@ Supply Chain Management

Icon

REA, a semantic model for Internet supply chain collaboration

REA (Resource-Event-Agent) is a semantic model for internet based Supply Chain collaboration developed by Dr. William McCarthy of Michigan State University. In this presentation for the ACM Conference on Object-Oriented Programming, Systems, Languages, and Applications (OOPSLA 2000), Dr. McCarthy and Robert Haugen, Logistical Software LLC outline a web-based semantic model for collaboration.
Before I dived into this thing – I asked myself what do these good people mean by using the word semantic in a semantic model for internet based supply chain collaboration? You can look up the definition here

se.man.tic: Spelled Pronunciation[si-man-tik]
– adjective
of, pertaining to, or arising from the different meanings of words or other symbols
Eg: semantic change; semantic confusion.

So in other words, a semantic model is really a language meaning based model. So, what do the authors mean by using the term sematic model?

By “semantic model” we mean a computer software model of real-world supply chain activities. Another term for semantic model from the field of knowledge representation is “ontology”: the set of classes, relationships, and functions in a universe of discourse.

The authors also try to differentiate it from XML in the following way:

We use the term “semantic model” to differentiate from something like XML, the eXtensible Markup Language, which is often touted as the language of the semantic Web. XML is just a format; it has no content. A semantic model describes the content of the semantic Web: that is, what classes of objects, relationships, and functions are involved in supply chain collaboration. The REA semantic model can be expressed in many formats: XML, UML (the Universal Modeling Language), a relational database, and/or an object-oriented programming language. Using XML as the lingua franca, any REA-based system should be able to interoperate with any other REA-based system, because they understand business objects and events in the same way.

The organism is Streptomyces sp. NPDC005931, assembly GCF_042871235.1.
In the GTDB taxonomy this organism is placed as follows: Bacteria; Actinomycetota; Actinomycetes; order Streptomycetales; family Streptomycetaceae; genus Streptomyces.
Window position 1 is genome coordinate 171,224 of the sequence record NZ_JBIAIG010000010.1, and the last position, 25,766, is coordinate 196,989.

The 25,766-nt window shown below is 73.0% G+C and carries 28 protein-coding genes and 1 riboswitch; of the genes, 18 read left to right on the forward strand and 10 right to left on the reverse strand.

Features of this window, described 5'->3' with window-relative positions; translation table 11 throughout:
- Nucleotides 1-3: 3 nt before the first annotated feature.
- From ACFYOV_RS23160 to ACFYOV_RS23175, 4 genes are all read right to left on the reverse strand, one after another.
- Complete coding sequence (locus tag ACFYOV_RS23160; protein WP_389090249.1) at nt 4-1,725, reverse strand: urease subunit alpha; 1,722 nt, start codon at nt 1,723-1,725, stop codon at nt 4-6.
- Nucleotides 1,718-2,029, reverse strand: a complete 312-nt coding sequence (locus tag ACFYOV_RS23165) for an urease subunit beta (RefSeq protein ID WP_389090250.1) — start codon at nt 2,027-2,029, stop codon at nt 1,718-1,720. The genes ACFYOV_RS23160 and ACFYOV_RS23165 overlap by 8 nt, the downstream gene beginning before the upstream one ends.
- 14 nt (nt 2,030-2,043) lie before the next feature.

The authors also supply an outline of the aims of using the REA semantic model:

  1. supply chain collaboration requires a standard semantic model that all trading partners can use;
  2. to achieve Tim Berners-Lee’s vision (in other words, so that anybody can do business with anybody anywhere), the model must be a generally-recognized, non-proprietary Internet standard;
  3. the model must be broad (covering the whole supply chain) and deep (covering all relevant business activities);
  4. REA is the broadest and deepest currently available semantic model for supply chain collaboration;
  5. and REA is non-proprietary, in the public domain, open for developing into an Internet standard.

So what should the REA semantic model achieve in practical operational terms?

As a semantic Web, REA can link economic events together across different companies, industries, and nations. The links are activity-to-activity or agent-to-agent or person-to-person, not just company-to-company. This means each individual in a REA supply chain can be linked directly to each other individual.

Read the rest of this entry »

About me

I am Chris Jacob Abraham and I live, work and blog from Newburgh, New York. I work for IBM as a Senior consultant in the Fab PowerOps group that works around the issue of detailed Fab (semiconductor fab) level scheduling on a continual basis. My erstwhile company ILOG was recently acquired by IBM and I've joined the Industry Solutions Group there.

@ SCM Clustrmap

Locations of visitors to this page

Subscribe by email

Enter email:
Delivered by FeedBurner

Enter email to subscribe
November 2006
S M T W T F S
« Oct   Dec »
 1234
567891011
12131415161718
19202122232425
2627282930  

Archives